Can a Beatles tribute band become something greater than copycats? Rain washes away the doubts
Has anyone seen the Beatles lately? For a now-half-deceased four-piece that notoriously disdained live performances and actually broke up more than three decades ago, the Fab Four seem to be pretty busy these days—two shows at the Harvest Festival in Irvine, rocking out at a Sexual Assault Support Services fundraiser in Boston, a free concert at Baltimore’s Inner Harbor, headlining CSU Pomona’s Bronco Fest, a seven-night Caribbean Cruise with a special guest MC, The Love Boat’s Ted Lange (That’s “Isaac the Bartender” to you, Sweetie Pie), not to mention a recurring gig at McMonkeez, 73 W. Chippewa St., in Buffalo, N.Y.
Who’d have thought the once-so-reclusive lads would be advertising that they’ll play “product launches, hotels, theaters, weddings, cabaret, holiday venues, cruises, private parties, drag shows and even laundromats"?
OK. These obviously aren’t the real lads from Liverpool—they’re Beatles tribute bands. Some are pretty good, some are worse than words were meant to express, while most are benign little cheeseballs of sentimentality ranging from a bland mozzarella to a rancid, over-aged Havarti. All use the standard “If you like the Beatles, you’ll love us” in their advertising. All have managed to lather up impressive testimonials: “'One of western Kentucky’s most amazing Beatles tribute acts!'—Western Kentucky Beatles Tribute Band Society.”
Whether hamming it up at the Tremont Turkey Fest on Route 9, the big SPCA benefit in downtown Norfolk, or harmonizing for the cleavage-packed wenches at the Pennsylvania Renaissance Faire, you can bet your Rickenbacker that John, Paul, George and Ringo (or approximations thereof) are driving crowds wild at least seven days a week, somewhere.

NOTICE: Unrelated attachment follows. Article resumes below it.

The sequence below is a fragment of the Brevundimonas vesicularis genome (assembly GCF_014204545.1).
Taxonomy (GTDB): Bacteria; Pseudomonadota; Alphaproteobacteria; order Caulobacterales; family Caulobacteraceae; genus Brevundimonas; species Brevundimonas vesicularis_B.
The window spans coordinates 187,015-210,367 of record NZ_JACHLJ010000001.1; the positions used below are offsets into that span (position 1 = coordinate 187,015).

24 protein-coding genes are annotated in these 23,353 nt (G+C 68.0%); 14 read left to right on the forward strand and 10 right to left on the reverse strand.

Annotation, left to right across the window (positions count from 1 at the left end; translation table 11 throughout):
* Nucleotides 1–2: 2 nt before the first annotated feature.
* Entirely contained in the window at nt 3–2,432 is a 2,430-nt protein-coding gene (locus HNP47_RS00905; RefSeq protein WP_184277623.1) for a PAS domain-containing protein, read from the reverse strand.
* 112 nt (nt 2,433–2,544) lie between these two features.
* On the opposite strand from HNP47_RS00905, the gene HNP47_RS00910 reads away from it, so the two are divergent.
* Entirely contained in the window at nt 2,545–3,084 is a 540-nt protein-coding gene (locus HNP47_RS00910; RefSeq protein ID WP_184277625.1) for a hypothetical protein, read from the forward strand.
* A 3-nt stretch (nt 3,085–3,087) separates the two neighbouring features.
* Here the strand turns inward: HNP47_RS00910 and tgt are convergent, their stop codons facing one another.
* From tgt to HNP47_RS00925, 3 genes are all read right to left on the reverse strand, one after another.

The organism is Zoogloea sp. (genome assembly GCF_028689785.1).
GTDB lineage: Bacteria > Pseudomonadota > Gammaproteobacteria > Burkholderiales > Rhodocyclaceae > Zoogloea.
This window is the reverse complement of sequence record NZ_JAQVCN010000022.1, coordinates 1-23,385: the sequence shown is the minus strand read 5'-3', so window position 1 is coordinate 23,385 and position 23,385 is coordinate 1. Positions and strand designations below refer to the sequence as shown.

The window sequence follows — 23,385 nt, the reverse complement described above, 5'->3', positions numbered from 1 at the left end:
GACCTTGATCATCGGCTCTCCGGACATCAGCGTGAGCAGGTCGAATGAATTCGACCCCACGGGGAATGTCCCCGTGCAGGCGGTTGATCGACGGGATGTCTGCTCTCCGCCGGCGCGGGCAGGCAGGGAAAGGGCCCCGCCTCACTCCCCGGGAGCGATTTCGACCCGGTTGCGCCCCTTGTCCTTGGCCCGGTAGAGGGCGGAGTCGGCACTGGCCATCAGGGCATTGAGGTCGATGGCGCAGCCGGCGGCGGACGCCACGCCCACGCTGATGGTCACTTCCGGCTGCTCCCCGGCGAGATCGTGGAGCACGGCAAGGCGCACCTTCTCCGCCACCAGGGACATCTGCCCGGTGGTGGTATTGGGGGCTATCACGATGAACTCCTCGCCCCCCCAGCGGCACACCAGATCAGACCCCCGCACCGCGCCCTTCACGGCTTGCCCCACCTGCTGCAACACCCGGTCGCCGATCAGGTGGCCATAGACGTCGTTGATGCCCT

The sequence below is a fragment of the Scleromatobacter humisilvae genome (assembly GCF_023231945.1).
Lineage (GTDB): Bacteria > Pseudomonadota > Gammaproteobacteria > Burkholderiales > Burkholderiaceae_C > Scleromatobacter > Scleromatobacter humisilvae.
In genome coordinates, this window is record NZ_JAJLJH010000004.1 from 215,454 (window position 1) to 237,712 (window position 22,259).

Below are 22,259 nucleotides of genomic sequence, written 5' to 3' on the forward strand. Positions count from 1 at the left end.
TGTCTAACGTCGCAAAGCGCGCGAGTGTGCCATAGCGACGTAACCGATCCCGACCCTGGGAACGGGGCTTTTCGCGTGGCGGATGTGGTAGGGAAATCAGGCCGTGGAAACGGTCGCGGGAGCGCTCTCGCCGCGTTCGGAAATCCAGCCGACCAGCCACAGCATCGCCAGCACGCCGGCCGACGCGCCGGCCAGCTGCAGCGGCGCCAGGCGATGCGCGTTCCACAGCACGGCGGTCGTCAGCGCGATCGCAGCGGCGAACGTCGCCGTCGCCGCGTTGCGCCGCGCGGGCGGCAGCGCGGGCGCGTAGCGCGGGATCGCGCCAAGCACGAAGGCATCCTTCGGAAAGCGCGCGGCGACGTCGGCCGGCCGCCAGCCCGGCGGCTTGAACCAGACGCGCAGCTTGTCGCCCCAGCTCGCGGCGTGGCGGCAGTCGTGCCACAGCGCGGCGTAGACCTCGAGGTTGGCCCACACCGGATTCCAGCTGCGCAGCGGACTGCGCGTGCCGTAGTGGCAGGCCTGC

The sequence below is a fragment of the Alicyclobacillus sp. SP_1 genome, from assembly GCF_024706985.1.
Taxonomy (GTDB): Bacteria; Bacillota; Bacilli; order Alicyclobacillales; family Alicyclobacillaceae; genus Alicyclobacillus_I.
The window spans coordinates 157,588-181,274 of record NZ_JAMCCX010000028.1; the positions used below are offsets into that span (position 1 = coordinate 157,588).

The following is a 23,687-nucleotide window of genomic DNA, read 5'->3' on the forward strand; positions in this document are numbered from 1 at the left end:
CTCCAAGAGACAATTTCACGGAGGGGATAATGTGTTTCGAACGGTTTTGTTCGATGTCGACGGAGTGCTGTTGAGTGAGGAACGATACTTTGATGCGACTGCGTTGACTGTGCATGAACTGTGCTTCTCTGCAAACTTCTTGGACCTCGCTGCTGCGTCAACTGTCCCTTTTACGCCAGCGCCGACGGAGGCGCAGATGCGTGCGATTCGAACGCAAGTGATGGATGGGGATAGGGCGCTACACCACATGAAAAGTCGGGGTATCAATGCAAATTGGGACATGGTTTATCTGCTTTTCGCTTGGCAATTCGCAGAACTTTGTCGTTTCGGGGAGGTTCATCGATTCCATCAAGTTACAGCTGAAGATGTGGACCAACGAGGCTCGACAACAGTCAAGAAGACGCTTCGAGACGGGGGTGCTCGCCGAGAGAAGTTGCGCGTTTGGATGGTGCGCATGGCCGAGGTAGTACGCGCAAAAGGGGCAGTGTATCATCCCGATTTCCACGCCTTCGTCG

Admittedly, the idea of going to a casino to hear a tribute band induces the similarly long, painful sigh and pause as would watching, say, my car keys splash into the muddy brown sludge of a Port-a-Potty hole. But local Beatles act Rain has likely been doing the Fab Four-thing longer than anyone. For nearly 30 years, since before the phrase “tribute band” even existed, “The World’s Most Renowned Beatles Tribute Band” has been working to perfect the entire Beatles catalog, some 200 songs, give or take.
With a reputation for being Beatle virtuosos, the working-class five-piece has a good reputation and is reportedly a dead-on sound-a-like, able to perform any Beatles song with a spooky similitude. Joe, Joey, Steve, Ralph and Mark’s (the fifth member is a keyboardist who plays off-stage right in order to perform the more complicated studio work of the post-1966 albums) production of Yeah! Yeah! Yeah! has even been voted Northern Nevada’s Show of the Year for the past two years. (That’s “Show,” not “Performer.” No need to worry, Gordie Brown, you’re safe for now.)
If I were a real, pedigreed rock journalist (a group of supercilious scribes notorious for not liking anything), I could be dismissive about the whole thing, scribble something like, “The only band worth a shit from the mid 1960s were The Fugs, and even they sucked,” and then go hit the craps table. End of story.
Reflecting on Lennon’s death, cough-syrup junky and renowned rock critic Lester Bangs said, “I don’t know which is more pathetic, the people of my generation who refuse to let their 1960s adolescence die a natural death, or the younger ones who will snatch and gobble any shred, any scrap of a dream that someone declared dead over 10 years ago.”
But it’s not dead, Lester. You are.
Besides, I have questions for this faux Fab Four. Just how authentic are these guys? Thirty years is a long time. Certainly, playing a part for that long might do some strange things to a man’s ego, at least existentially. Do these guys actually think they are the Beatles? Do they live like the Beatles? Sleep in a yellow submarine? Will they be tripping on LSD? Is the Rain “John Lennon” married to a Rain “Yoko"? Will I have to sit through a Plastic Ono Band tribute, too?
Long before SARS or even Monkeypox, good, decent Americans tried their damnedest to hold the tide of a new epidemic threatening the public good: Beatlemania. Dr. Bernard Saibel, a child expert reporting for the Saturday, Aug. 22, 1964, edition of the Seattle Daily Times, called the experience of being at a Beatles concert “frightening … an unholy bedlam.”
He went on, comparing the concert to a teenage orgy. “The hysteria and loss of control go far beyond the impact of the music. Many of those present became frantic, hostile, uncontrolled, screaming, unrecognizable beings,” not to mention the music “and the bizarre, gnome-like fairy-tale characters who play it.”